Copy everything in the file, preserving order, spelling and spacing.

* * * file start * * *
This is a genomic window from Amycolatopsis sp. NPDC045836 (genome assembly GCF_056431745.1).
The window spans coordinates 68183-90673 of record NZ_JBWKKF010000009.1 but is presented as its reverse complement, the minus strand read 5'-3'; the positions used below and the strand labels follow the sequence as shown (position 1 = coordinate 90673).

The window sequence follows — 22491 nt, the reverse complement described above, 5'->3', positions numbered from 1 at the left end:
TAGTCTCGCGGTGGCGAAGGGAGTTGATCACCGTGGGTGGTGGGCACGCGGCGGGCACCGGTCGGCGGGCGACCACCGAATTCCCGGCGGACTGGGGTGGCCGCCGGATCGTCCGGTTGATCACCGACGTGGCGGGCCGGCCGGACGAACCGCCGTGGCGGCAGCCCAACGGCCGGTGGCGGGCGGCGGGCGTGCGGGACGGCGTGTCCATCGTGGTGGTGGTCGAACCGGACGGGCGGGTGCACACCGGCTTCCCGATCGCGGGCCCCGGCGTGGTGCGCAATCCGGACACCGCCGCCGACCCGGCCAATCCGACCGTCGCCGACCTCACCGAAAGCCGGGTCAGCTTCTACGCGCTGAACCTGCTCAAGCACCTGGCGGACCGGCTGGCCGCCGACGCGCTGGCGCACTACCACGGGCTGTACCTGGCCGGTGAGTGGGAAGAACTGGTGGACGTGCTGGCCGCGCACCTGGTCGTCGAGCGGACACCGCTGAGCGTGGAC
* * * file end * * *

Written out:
This is a genomic window from Amycolatopsis sp. NPDC045836 (genome assembly GCF_056431745.1).
The window spans coordinates 68183-90673 of record NZ_JBWKKF010000009.1 but is presented as its reverse complement, the minus strand read 5'-3'; the positions used below and the strand labels follow the sequence as shown (position 1 = coordinate 90673).

The window sequence follows — 22491 nt, the reverse complement described above, 5'->3', positions numbered from 1 at the left end:
TAGTCTCGCGGTGGCGAAGGGAGTTGATCACCGTGGGTGGTGGGCACGCGGCGGGCACCGGTCGGCGGGCGACCACCGAATTCCCGGCGGACTGGGGTGGCCGCCGGATCGTCCGGTTGATCACCGACGTGGCGGGCCGGCCGGACGAACCGCCGTGGCGGCAGCCCAACGGCCGGTGGCGGGCGGCGGGCGTGCGGGACGGCGTGTCCATCGTGGTGGTGGTCGAACCGGACGGGCGGGTGCACACCGGCTTCCCGATCGCGGGCCCCGGCGTGGTGCGCAATCCGGACACCGCCGCCGACCCGGCCAATCCGACCGTCGCCGACCTCACCGAAAGCCGGGTCAGCTTCTACGCGCTGAACCTGCTCAAGCACCTGGCGGACCGGCTGGCCGCCGACGCGCTGGCGCACTACCACGGGCTGTACCTGGCCGGTGAGTGGGAAGAACTGGTGGACGTGCTGGCCGCGCACCTGGTCGTCGAGCGGACACCGCTGAGCGTGGAC